If it weren’t for RedHat Linux, I might not have ever found PostgreSQL. In early 2001, I was running the tech side of a company with an ISP component to it. After starting with RedHat 4.2 in 1997, we’d standardized all the servers by then on RedHat 7.0, refusing to upgrade from its 2.2 kernel even when new versions with 2.4 appeared. (We needed VPN Masquerade and it didn’t work on those crazy bleeding edge 2.4 kernels) Into the business came a new product that needed a database embedded into it. As a former Progress DBA of some reknown (seriously!), I got the job of figuring out which to use. After poking around at the open-source database options that were a simple rpm install away, I found PostgreSQL 7.0. It seemed completely sensible for a small but important database. BerkleyDB was too simple for the queries I wanted to write, MySQL 3.23 was frighteningly loose with its data to me, and I was still pissed at Oracle for killing off my previous database career–even if I had wanted to budget for it. I got a copy of Bruce’s PostgreSQL book, hot off the presses, built an app with RedHat 7.0 plus PostgreSQL 7.0 plus Perl-DBI, and the database part of it worked great.
When RedHat switched to a modified business model as part of their rebranding for RedHat Enterprise Linux (RHEL) in 2002, I parted ways with using their distribution at home. Still recommended it for businesses, and made part of my living as a 2.1 AS, RHEL3, and RHEL4 consultant. Then in 2004 I found White Box Linux, which let me play with a RHEL-like server at home again. Easy transition from RHEL4, and I’ve owned some sort of RHEL 4 or 5 derived server here ever since for tinkering purposes.
Shortly afterwards, CentOS Linux became available as another RHEL-derived option. The glory days for CentOS were the spring of 2007. RHEL5 shipped on March 14th that year, and CentOS followed with their CentOS5 release less than a month later. With some older competition like White Box failing to ever deliver a RHEL5 based release, CentOS has been the distribution to beat ever since, if you want a free-as-in-beer Linux that’s as similar as possible to RedHat’s Enterprise product. That’s made it easy for me set up CentOS systems whenever necessary at home, while also having RedHat’s commercial product available to recommend too.
The ugly memories of watching White Box shrivel up and die after failing to deliver a RHEL5 distribution have been coming back lately. RHEL6 was released in November of 2010, tomorrow it will be exactly six months old. There is no sign of a CentOS6 yet. I realized there was trouble brewing after two months when I still hadn’t seen a CentOS6, and instead saw on Planet CentOS that the developers seemed to be fighting over resources with the next RHEL5 update. It seemed like there were serious and growing issues with the CentOS development team, and I’ve been keeping a closer eye on this area ever since.
Shortly afterwards, I started seeing a lot more information about Scientific Linux. They were on track to a reasonable release date, with SL6 betas earlier in the year. Their SL6 came out in March. At this point, two months later, I’m hearing about a happy CentOS5 -> SL6 conversion every few weeks now. The similarities to how CentOS5 rose to prominence in the first place, by shipping their RHEL derived version before any other credible source, are rather obvious.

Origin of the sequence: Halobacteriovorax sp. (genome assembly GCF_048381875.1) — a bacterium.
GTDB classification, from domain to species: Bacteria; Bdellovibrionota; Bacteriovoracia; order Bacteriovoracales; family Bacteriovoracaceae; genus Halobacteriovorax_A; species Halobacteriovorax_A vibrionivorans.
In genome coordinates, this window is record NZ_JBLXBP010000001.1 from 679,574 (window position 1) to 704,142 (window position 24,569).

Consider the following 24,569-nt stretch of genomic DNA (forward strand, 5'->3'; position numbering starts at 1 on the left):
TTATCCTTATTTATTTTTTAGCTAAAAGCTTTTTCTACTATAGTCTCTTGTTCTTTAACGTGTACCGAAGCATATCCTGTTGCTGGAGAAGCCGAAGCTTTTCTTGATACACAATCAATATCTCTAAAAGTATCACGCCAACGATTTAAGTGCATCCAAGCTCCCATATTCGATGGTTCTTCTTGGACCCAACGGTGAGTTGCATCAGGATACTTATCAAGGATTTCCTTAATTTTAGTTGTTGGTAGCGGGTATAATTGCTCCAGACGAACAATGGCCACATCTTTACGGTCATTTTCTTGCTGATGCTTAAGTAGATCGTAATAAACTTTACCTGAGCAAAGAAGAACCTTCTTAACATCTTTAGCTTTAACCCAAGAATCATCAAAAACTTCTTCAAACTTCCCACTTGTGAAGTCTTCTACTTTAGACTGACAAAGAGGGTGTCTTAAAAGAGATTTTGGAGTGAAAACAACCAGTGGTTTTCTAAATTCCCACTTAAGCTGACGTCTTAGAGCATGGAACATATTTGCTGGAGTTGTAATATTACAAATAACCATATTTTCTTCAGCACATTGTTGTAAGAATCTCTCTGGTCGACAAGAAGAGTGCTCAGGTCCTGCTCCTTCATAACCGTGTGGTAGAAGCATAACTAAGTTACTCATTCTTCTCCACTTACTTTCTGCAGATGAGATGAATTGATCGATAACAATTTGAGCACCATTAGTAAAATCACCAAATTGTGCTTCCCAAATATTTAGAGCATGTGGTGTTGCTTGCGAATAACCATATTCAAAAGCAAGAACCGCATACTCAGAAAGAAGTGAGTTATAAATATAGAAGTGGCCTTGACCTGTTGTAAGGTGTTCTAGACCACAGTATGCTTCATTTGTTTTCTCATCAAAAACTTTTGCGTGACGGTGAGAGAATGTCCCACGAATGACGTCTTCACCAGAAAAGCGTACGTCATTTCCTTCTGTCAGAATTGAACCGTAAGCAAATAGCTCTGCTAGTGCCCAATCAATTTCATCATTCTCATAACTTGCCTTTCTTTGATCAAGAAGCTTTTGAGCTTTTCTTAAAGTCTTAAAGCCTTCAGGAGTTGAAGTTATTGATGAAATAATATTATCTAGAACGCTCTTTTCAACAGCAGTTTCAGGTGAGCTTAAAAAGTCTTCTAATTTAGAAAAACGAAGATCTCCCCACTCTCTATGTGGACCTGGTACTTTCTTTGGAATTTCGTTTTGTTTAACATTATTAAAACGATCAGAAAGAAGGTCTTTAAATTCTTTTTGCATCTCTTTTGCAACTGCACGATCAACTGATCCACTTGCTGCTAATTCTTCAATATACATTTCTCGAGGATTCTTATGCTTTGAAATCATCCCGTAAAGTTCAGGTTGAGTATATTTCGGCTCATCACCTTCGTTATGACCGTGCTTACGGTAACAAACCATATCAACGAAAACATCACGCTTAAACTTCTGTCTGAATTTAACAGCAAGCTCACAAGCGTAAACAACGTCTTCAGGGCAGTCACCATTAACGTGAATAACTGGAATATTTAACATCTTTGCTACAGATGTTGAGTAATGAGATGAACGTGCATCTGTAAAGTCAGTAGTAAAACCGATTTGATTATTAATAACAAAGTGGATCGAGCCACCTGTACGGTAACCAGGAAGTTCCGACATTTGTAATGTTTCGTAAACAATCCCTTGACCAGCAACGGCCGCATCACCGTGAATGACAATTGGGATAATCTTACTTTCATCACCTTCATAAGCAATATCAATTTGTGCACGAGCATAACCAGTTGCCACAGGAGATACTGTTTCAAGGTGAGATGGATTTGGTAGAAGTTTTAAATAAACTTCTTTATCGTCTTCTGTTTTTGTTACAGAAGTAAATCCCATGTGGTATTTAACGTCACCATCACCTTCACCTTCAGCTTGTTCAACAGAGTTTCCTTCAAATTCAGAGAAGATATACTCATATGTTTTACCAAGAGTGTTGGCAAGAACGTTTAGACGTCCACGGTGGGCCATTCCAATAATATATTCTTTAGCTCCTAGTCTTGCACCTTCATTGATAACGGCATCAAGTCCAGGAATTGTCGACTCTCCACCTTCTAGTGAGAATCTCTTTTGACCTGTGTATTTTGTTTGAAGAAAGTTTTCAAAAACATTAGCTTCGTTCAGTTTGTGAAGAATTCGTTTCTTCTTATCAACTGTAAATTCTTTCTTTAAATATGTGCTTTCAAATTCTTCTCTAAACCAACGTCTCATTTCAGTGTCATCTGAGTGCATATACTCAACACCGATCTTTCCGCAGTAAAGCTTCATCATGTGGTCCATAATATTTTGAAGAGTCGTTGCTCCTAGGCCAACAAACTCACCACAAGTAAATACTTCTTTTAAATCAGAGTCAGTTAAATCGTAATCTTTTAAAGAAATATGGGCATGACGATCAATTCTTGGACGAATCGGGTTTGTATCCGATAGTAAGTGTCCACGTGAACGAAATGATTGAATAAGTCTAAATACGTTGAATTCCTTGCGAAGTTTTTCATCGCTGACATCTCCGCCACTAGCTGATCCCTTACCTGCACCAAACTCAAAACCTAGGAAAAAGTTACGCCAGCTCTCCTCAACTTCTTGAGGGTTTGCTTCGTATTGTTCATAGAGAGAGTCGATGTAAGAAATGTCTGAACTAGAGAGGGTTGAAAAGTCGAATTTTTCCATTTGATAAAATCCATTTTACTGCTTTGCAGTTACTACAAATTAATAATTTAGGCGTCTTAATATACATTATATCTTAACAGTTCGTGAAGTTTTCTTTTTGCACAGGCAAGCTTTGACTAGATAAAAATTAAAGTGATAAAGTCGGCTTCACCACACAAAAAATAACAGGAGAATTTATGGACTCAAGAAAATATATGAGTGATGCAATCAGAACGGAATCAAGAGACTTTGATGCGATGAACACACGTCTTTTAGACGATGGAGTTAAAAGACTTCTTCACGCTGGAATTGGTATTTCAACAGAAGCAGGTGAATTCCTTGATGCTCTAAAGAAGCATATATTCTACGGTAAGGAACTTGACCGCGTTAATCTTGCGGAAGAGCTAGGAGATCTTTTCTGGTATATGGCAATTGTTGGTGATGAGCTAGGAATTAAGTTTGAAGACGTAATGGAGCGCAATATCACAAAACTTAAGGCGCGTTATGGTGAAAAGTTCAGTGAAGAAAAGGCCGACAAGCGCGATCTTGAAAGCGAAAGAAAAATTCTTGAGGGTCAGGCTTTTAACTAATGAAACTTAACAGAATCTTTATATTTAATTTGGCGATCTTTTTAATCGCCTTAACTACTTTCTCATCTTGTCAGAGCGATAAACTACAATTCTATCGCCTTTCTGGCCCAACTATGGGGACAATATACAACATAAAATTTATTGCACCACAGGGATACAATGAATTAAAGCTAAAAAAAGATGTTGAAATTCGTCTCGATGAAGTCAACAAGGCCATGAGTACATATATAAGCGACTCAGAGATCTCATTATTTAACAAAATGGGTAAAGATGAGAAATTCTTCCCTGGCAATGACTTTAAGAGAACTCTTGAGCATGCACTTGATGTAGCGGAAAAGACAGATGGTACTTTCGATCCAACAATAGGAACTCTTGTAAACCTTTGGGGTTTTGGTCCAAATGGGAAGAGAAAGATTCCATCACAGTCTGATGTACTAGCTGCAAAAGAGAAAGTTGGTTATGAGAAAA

If I needed a sign that it was time for me to start installing SL6 myself, this week I found it. Any long-time user of RPM-based distributions has probably used a package from a Dag Wieers repo at some point. Dag has saved my ass by providing some tricky to compile from source package in RPM form on a regular basis for a long time now, seemingly as long as I’ve been using RedHat Linux seriously in some form. When I saw he was working seriously with the CentOS developers some time ago, that made me even more comfortable with their distribution.
Well, that party is over. Last week Dag publicly announced he was resigning from CentOS development work, seemingly over development team communication issues. In the comments there, Dag specifically suggests Scientific Linux as the right distribution to move to now, saying “their process is more open and the people are actually friendly to feedback.” If a tight development group has enough resources to keep its users happy, so long as the end result is open-source I’m not going to knock the process that got there. But when your release is at least four months later than it was expected by most people, and you’re causing major community contributors to abandon your project in a bad way, I don’t have any choice but to start looking into more open projects.
I’ve seen this movie before, and I didn’t like the ending the last time. Thanks to the CentOS development team for helping provide me with an excellent business-oriented Linux distribution I been able to use for free over the last four years. But I’m writing this as my first Scientific Linux install executes, and I have my first SL6 work for a customer also fed up with waiting on CentOS6 to start on when it’s finished. CentOS isn’t the first group to run an open-source development project without what I’d consider a really open development community, they’re just the latest to show how dangerous that is.